Shark Week Becomes Squalene Chum

Written by Bob Driver

We are only a few days away from one of the most loathsome weeks for surfers. A week of nightly TV that most of us salty, nasal drippers do everything to avoid. It happens every summer, that one week where the fun vibe in the lineup gets a bit frosty and sketchy; where freaky thoughts about oversized fish with multiple rows of sharp teeth swim through our collective domes.

It’s Shark Week on Discovery Channel. Oh, how I love this freakin’ week…

Most hardcore surfers are brought up to not talk about sharks… and if we do… we stick to code like “did you see Fluffy out there today” or “ watch out for the men in the grey suits.” The prevailing thought process is: if we don’t acknowledge them, they don’t exist. Yet, we know the truth, these aquatic “Boogie Men” do exist and they are an essential part of our most coveted playground’s ecosystem. Sadly, one-quarter of all shark species are officially threatened by extinction.

There are many reasons why shark numbers are declining across our planet’s oceans. Pollution, accidental bycatch in commercial fishing lines and the overfishing of sharks for meat and finning all play a role. In short, our oily fingerprints are all over the leading causes for their diminishing digits.

And, we might as well add another Homo Sapien fault for our toothy compadres decline; our vain attempt to keep the aging process at bay by smearing on beauty products harvested from sharks. Yup, let me introduce you to one of the cosmetic industry’s darkest secrets, Squalene – a natural oil produced by our oil glands to hydrate and maintain our skin. Yes, Squalene – a hydrating oil found in the livers of sharks that has led to the death of millions of sharks every year. It is a common ingredient found in lipstick, sunscreen, eye shadow, lotion and make-up foundation. It is a popular addition to anti-aging creams. You can even find – shark harvested Squalene – in hair products.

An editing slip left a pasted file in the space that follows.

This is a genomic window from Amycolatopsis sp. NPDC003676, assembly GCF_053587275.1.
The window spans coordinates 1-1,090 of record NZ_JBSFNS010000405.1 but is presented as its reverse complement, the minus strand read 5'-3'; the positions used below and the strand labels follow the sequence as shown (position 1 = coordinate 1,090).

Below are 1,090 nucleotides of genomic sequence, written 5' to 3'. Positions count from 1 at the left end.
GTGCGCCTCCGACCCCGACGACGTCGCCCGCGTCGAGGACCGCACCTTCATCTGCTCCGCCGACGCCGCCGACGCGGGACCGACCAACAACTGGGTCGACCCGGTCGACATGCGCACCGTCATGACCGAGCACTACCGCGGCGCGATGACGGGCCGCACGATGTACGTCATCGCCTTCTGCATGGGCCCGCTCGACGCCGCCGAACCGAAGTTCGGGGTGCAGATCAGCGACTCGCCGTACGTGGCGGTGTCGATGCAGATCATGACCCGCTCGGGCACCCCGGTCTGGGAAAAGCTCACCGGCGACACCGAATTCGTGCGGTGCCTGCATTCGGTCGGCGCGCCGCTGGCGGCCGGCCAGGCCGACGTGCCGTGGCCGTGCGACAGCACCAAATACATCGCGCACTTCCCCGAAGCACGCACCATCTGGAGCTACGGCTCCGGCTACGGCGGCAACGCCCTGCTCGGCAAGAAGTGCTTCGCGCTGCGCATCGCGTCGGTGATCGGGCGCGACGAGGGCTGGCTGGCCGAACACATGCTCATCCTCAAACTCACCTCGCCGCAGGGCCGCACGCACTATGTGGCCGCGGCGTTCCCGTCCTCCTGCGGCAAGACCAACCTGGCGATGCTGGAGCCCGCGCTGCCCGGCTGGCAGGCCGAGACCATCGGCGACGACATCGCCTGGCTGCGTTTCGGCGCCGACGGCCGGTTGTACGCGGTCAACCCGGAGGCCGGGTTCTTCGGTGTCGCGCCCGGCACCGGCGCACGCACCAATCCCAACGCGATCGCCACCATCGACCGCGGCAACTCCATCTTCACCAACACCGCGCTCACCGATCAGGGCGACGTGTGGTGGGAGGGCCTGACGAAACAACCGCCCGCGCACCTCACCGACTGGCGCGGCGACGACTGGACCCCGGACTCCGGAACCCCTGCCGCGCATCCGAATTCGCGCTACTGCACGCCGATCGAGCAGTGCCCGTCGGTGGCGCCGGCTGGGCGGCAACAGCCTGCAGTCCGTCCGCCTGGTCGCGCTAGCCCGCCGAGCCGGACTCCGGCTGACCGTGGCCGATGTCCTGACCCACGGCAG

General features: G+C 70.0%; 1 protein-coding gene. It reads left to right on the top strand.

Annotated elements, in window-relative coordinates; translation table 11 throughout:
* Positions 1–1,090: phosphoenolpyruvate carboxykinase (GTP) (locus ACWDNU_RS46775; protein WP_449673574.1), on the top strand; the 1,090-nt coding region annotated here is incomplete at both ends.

Around 2.7 million sharks are killed annually by the cosmetic industry for Squalene. Oh Dios mío!

The odds of getting chomped on by a shark are about 1 in 3.75 million, but the odds of there being shark Squalene in the suntan lotion you recently caked on are much, much lower. Here we are, fretting about sharky encounters, while we are smothered in the essence of sharky extinction.

Here’s the real chuminess of this, Squalane “can be naturally found in many plants such as: olives, sugarcane, rice bran, yeasts and wheat germ. The key issue is that plant-derived squalene is 30% more expensive to produce than animal squalene.


The truth is, sharks predate the dinosaurs by 200 million years, but our neglect for this planet, our contempt for the oceans, our ugly vanity is killing sharks quicker than they can dine upon us.

About the author


Bob Driver

Leave a Comment